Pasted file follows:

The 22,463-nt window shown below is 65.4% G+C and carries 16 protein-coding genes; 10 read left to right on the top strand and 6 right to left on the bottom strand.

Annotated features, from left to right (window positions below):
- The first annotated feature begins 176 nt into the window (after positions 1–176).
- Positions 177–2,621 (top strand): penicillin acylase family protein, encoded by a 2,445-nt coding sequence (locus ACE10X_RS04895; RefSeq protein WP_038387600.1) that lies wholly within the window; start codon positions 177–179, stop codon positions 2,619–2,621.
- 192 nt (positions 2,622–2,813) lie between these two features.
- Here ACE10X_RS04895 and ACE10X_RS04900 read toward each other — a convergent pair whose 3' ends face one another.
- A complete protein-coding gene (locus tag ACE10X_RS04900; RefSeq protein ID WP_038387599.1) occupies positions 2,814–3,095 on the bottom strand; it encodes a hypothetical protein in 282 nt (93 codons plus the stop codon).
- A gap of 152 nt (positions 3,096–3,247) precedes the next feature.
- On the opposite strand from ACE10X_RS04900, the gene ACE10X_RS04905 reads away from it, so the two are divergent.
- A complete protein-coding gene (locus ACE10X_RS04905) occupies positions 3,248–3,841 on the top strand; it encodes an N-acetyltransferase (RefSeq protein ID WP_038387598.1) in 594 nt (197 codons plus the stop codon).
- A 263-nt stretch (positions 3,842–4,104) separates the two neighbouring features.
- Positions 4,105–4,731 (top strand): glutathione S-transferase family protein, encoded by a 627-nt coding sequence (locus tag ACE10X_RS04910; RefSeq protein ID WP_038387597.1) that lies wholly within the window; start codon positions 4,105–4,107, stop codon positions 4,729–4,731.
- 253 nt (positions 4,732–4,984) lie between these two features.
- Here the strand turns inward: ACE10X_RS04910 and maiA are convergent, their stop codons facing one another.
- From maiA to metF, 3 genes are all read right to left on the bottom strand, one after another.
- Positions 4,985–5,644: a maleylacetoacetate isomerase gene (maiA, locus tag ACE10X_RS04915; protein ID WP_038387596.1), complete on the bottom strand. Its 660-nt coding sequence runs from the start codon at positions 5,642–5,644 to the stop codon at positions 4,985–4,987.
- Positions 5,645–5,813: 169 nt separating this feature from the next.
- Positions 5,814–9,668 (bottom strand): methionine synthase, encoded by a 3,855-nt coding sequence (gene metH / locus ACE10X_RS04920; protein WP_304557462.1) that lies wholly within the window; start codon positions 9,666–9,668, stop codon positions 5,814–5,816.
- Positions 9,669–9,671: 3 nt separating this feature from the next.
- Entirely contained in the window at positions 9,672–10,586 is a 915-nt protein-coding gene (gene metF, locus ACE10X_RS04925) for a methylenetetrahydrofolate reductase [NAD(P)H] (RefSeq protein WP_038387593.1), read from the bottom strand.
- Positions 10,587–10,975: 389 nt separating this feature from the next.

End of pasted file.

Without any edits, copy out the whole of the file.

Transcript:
The 22,463-nt window shown below is 65.4% G+C and carries 16 protein-coding genes; 10 read left to right on the top strand and 6 right to left on the bottom strand.

Annotated features, from left to right (window positions below):
- The first annotated feature begins 176 nt into the window (after positions 1–176).
- Positions 177–2,621 (top strand): penicillin acylase family protein, encoded by a 2,445-nt coding sequence (locus ACE10X_RS04895; RefSeq protein WP_038387600.1) that lies wholly within the window; start codon positions 177–179, stop codon positions 2,619–2,621.
- 192 nt (positions 2,622–2,813) lie between these two features.
- Here ACE10X_RS04895 and ACE10X_RS04900 read toward each other — a convergent pair whose 3' ends face one another.
- A complete protein-coding gene (locus tag ACE10X_RS04900; RefSeq protein ID WP_038387599.1) occupies positions 2,814–3,095 on the bottom strand; it encodes a hypothetical protein in 282 nt (93 codons plus the stop codon).
- A gap of 152 nt (positions 3,096–3,247) precedes the next feature.
- On the opposite strand from ACE10X_RS04900, the gene ACE10X_RS04905 reads away from it, so the two are divergent.
- A complete protein-coding gene (locus ACE10X_RS04905) occupies positions 3,248–3,841 on the top strand; it encodes an N-acetyltransferase (RefSeq protein ID WP_038387598.1) in 594 nt (197 codons plus the stop codon).
- A 263-nt stretch (positions 3,842–4,104) separates the two neighbouring features.
- Positions 4,105–4,731 (top strand): glutathione S-transferase family protein, encoded by a 627-nt coding sequence (locus tag ACE10X_RS04910; RefSeq protein ID WP_038387597.1) that lies wholly within the window; start codon positions 4,105–4,107, stop codon positions 4,729–4,731.
- 253 nt (positions 4,732–4,984) lie between these two features.
- Here the strand turns inward: ACE10X_RS04910 and maiA are convergent, their stop codons facing one another.
- From maiA to metF, 3 genes are all read right to left on the bottom strand, one after another.
- Positions 4,985–5,644: a maleylacetoacetate isomerase gene (maiA, locus tag ACE10X_RS04915; protein ID WP_038387596.1), complete on the bottom strand. Its 660-nt coding sequence runs from the start codon at positions 5,642–5,644 to the stop codon at positions 4,985–4,987.
- Positions 5,645–5,813: 169 nt separating this feature from the next.
- Positions 5,814–9,668 (bottom strand): methionine synthase, encoded by a 3,855-nt coding sequence (gene metH / locus ACE10X_RS04920; protein WP_304557462.1) that lies wholly within the window; start codon positions 9,666–9,668, stop codon positions 5,814–5,816.
- Positions 9,669–9,671: 3 nt separating this feature from the next.
- Entirely contained in the window at positions 9,672–10,586 is a 915-nt protein-coding gene (gene metF, locus ACE10X_RS04925) for a methylenetetrahydrofolate reductase [NAD(P)H] (RefSeq protein WP_038387593.1), read from the bottom strand.
- Positions 10,587–10,975: 389 nt separating this feature from the next.